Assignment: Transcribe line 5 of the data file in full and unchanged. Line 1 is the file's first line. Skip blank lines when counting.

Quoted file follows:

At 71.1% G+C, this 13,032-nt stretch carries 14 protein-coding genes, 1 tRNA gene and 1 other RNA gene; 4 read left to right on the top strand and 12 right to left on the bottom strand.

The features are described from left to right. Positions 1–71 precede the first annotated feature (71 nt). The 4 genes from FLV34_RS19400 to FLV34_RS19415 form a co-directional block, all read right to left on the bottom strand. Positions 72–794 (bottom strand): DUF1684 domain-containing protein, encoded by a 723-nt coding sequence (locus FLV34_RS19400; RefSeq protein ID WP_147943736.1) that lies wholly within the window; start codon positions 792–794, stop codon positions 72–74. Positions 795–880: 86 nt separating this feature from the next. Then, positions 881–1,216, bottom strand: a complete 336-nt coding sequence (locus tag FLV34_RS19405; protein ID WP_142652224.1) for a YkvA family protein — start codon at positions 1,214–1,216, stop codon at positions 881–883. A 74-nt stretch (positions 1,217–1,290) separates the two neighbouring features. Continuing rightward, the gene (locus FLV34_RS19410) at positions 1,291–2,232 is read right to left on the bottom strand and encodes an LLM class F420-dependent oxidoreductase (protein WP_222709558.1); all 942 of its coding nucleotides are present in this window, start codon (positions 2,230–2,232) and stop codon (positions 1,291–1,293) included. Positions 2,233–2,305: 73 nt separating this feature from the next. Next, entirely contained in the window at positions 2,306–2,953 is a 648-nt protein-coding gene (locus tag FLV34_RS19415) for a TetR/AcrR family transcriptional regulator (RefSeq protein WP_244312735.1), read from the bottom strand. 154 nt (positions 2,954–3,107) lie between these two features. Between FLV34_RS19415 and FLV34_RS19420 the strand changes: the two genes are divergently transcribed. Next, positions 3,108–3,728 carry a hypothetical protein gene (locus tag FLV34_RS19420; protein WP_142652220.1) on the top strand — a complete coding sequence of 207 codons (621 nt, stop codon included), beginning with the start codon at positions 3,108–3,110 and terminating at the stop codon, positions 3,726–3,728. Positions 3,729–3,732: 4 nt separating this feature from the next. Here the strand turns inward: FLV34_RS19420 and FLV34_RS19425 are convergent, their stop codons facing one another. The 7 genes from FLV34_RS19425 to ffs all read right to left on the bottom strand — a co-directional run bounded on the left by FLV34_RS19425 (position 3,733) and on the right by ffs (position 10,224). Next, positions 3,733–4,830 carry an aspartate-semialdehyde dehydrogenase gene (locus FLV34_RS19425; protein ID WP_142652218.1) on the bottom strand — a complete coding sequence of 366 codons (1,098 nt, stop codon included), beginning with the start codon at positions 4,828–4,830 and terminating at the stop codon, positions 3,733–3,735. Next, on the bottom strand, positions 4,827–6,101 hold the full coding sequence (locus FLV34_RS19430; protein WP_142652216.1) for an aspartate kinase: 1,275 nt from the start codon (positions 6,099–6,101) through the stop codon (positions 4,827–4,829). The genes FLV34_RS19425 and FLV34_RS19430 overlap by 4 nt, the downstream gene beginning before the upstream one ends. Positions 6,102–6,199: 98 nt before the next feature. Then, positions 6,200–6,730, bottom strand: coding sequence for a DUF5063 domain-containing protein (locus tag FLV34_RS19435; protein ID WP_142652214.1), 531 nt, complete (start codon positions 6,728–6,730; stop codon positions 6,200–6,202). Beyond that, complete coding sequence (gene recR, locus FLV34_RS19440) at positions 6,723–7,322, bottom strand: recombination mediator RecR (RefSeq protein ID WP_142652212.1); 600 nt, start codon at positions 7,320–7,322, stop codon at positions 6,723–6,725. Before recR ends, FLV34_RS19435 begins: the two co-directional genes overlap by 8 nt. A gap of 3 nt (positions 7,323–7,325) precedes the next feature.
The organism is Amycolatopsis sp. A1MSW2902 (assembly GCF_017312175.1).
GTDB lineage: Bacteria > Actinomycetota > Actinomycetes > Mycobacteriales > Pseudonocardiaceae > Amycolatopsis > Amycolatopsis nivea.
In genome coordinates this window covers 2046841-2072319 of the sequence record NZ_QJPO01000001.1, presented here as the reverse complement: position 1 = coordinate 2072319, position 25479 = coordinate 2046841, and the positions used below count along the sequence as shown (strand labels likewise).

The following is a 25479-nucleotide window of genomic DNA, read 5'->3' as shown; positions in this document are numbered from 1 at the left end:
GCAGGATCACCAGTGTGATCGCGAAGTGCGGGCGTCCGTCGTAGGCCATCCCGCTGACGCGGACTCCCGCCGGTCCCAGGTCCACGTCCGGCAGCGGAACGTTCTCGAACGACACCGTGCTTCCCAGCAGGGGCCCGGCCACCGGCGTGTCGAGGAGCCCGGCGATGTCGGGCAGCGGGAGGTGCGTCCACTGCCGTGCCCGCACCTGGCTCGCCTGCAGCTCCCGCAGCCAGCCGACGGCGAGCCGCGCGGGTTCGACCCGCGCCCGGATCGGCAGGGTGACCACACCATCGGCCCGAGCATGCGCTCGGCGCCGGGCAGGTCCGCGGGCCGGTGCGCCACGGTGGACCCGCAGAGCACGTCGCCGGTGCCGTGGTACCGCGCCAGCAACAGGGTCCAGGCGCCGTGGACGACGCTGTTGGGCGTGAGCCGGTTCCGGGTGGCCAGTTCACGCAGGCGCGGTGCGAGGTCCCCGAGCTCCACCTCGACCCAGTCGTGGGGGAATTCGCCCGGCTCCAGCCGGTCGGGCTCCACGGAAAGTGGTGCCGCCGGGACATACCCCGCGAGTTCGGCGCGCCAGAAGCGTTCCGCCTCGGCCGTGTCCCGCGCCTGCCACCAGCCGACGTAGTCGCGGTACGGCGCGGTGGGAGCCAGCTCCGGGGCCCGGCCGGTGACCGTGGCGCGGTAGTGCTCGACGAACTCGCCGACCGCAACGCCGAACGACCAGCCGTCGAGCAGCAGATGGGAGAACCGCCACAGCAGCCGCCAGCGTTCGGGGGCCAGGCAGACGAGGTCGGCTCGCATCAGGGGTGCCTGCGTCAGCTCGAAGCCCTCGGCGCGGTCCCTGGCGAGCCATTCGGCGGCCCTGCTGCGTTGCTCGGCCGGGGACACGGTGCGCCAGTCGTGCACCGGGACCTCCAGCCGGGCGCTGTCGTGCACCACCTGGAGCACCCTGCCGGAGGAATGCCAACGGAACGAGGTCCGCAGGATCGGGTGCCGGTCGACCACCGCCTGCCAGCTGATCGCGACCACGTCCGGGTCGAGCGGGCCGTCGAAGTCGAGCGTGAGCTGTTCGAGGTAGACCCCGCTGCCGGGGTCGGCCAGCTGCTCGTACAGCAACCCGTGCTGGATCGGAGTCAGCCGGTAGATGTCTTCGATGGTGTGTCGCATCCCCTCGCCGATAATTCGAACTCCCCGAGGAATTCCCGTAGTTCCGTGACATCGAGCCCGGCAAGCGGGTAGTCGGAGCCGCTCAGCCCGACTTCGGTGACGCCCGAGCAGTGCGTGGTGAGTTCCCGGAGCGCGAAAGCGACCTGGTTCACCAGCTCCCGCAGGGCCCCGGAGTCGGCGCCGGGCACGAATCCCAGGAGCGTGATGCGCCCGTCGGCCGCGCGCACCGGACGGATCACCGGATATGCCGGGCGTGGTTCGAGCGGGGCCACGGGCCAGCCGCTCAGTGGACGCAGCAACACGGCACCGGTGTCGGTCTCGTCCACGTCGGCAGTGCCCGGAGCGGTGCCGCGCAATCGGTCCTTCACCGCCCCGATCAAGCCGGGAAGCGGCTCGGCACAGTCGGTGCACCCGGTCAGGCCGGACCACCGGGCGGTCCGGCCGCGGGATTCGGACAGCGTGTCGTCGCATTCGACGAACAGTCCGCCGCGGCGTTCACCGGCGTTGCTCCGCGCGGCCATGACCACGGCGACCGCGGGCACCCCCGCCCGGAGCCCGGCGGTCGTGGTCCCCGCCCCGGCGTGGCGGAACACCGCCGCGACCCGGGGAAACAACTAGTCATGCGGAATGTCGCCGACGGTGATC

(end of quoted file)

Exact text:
In genome coordinates this window covers 2046841-2072319 of the sequence record NZ_QJPO01000001.1, presented here as the reverse complement: position 1 = coordinate 2072319, position 25479 = coordinate 2046841, and the positions used below count along the sequence as shown (strand labels likewise).